As a boy Wallace started out reading Hardy Boys mysteries and science fiction like Frank Herbert’s Dune; by the age of 11 he was mowing a neighbour’s lawn in exchange for a tutorial on Stendhal. It was around this time that his parents gave him his own television set. He watched everything: sitcoms, game shows, Star Trek, soap operas. Among his surviving childhood writings are parodies of jingles: ‘Burpo Soda’ had ‘the taste of wetness – if you’re not thirsty you better change the channel.’ Amy Wallace told Max she never knew ‘anybody who had the need for television David had’. Overdoing things would turn out to be part of his genius. He considered television his first addiction, a national addiction, and the crucial problem for American fiction writers of his generation. ‘Statisticians report that television is watched over six hours a day in the average American household,’ he wrote in a 1992 essay. ‘I don’t know any fiction writers who live in average American households … Actually I have never seen an average American household. Except on TV.’ He conceptualised the problem in Infinite Jest, the title of which refers to a videotape that’s so hard to stop watching it’s fatal.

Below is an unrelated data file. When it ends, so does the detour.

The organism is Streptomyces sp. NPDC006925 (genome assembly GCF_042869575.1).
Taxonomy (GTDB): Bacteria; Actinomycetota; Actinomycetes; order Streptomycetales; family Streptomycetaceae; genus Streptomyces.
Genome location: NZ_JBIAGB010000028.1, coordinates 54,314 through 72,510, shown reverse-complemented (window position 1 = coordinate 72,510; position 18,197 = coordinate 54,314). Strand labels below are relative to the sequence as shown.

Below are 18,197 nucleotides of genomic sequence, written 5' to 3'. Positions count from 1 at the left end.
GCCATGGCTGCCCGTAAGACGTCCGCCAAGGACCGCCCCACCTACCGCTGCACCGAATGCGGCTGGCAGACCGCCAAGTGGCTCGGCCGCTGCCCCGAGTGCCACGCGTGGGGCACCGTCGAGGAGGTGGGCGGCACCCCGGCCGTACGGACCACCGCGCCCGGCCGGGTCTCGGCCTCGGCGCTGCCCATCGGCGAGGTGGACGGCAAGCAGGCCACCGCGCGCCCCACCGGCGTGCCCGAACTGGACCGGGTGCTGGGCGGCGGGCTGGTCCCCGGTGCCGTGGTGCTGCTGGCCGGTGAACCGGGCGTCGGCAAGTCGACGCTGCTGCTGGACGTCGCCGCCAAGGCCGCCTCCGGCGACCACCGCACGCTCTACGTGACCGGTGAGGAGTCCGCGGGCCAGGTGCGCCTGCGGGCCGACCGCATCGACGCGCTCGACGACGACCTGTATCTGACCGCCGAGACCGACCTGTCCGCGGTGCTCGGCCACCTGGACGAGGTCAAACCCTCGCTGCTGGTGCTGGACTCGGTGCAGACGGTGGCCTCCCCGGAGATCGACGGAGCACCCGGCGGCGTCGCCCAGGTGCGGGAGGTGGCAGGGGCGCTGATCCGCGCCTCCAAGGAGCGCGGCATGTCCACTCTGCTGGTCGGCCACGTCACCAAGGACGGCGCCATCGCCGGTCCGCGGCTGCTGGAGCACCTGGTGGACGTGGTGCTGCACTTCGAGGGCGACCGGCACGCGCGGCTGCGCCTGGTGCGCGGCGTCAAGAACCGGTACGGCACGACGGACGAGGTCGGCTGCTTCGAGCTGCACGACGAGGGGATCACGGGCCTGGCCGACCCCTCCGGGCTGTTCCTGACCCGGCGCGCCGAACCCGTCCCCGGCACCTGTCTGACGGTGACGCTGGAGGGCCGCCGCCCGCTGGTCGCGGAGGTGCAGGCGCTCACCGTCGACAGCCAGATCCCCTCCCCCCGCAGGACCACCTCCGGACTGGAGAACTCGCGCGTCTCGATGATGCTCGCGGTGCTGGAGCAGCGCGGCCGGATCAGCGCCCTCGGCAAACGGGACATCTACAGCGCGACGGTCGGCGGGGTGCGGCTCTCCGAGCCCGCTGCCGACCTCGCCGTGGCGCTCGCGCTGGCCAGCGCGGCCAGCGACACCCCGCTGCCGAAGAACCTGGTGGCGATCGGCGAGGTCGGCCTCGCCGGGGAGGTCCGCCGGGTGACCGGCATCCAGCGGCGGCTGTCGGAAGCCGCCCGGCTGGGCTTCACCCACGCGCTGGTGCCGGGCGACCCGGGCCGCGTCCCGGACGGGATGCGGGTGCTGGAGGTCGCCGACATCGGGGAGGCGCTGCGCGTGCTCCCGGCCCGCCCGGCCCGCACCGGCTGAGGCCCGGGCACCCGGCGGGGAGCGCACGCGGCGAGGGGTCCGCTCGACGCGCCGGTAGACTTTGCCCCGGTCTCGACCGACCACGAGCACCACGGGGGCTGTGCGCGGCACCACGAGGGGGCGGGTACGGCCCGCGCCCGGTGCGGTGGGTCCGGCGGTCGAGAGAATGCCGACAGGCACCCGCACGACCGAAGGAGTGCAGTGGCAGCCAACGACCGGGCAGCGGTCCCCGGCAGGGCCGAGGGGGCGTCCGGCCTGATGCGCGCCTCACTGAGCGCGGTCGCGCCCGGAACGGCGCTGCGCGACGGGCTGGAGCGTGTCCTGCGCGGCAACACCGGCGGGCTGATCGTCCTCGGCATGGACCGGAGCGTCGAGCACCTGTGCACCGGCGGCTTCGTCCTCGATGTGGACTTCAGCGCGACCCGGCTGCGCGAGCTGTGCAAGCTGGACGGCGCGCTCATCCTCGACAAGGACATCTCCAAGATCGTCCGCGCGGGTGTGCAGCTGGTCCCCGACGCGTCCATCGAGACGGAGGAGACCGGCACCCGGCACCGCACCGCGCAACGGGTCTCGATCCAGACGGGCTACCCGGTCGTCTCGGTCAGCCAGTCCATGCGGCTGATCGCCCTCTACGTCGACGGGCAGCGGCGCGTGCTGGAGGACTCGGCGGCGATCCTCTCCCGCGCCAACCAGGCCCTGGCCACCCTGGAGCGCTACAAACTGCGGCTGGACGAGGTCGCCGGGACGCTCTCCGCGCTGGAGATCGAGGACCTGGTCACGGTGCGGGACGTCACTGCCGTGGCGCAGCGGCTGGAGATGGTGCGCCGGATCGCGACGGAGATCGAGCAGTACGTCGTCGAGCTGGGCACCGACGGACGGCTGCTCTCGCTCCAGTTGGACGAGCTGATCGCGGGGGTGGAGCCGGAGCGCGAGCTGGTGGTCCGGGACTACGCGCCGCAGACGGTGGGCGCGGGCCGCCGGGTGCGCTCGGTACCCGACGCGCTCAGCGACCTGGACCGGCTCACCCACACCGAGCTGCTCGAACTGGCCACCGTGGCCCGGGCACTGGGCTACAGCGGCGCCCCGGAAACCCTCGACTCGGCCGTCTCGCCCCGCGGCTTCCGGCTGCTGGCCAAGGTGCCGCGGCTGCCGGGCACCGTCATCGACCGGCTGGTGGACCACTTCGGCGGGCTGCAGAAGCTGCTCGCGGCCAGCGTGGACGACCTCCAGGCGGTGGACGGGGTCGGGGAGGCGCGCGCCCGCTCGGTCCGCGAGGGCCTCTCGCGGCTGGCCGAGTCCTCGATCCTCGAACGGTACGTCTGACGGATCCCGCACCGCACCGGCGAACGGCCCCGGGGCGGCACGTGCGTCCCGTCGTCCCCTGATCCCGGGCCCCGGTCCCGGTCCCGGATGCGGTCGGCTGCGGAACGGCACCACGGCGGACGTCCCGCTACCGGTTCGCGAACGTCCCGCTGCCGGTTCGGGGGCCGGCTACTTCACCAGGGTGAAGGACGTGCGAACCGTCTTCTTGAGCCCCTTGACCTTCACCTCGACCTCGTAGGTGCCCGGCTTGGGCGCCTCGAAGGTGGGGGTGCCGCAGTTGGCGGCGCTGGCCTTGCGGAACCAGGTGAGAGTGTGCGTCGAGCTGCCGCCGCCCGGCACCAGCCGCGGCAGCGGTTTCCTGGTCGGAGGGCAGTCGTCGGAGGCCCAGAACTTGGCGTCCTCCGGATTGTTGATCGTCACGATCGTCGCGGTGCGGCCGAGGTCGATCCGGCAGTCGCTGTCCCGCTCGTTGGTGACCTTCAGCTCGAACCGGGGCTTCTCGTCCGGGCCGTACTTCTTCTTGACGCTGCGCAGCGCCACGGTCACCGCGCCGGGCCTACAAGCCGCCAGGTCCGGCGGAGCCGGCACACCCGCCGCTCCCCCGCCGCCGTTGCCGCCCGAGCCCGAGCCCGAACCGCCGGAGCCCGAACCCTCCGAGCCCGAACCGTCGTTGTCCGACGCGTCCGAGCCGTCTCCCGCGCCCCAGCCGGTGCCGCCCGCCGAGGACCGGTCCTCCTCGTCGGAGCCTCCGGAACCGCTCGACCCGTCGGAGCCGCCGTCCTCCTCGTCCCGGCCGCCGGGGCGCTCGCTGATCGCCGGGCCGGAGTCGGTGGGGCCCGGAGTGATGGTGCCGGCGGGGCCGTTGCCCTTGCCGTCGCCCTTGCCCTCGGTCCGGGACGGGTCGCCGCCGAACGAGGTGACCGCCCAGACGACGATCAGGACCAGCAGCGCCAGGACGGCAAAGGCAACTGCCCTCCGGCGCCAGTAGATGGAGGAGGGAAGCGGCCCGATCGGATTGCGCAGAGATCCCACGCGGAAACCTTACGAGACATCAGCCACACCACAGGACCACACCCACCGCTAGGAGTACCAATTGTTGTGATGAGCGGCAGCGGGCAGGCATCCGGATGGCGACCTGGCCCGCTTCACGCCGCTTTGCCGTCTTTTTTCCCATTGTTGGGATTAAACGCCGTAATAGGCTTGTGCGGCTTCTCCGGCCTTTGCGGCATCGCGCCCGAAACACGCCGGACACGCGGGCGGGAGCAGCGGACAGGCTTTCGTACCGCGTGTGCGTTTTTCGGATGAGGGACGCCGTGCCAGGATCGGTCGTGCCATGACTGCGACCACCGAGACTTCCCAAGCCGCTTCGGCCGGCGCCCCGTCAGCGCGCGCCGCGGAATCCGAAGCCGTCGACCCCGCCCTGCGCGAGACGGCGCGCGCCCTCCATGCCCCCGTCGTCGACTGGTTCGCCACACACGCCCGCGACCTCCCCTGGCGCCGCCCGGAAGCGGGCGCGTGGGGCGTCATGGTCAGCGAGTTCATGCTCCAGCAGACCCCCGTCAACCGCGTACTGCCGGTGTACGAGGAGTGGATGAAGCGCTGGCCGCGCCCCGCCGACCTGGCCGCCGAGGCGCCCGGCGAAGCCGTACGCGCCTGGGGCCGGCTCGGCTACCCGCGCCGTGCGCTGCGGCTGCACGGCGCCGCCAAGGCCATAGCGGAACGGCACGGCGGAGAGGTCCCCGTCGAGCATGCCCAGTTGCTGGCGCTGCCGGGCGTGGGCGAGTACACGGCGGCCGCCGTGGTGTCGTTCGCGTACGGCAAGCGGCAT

He was precocious and diligent but also capable of hideous behaviour, especially towards Amy, whom he taunted about her weight and once dragged across the lawn through dog shit. He apologised by giving her his bicycle. He was a melancholic from around the age of ten: ‘Summer 71 or 72,’ he wrote as an adult in a medical history, ‘First occasion of “Depressive, clinically anxious feelings”.’ Another later note on his adolescent self: ‘Feet too thin and narrow and toes oddly shaped, ankles too thin, calves not muscular enough; thighs squnch out repulsively when you sit down; pecker too small or if not too small in terms of shortness too small in terms of circumference.’ Yet, as Max writes, ‘his classmates remember him as cheerful, popular, funny.’ In high school he wrote in a tiny script to thwart cheating peers looking over his shoulder and would complete the full term’s reading and papers in its first weeks to leave more time for playing tennis.
When he was 14 he was ranked the 17th-best player in the Midwest and ‘around one hundredth in the nation’. ‘Competitive tennis, like money pool,’ he wrote in an essay,
requires geometric thinking, the ability to calculate not merely your own angles but the angles of response to your angles … Because the expansion of response possibilities is quadratic, you are required to think n shots ahead, where n is a hyperbolic function limited by (roughly) your opponent’s talent and the number of shots in the rally so far. I was good at this.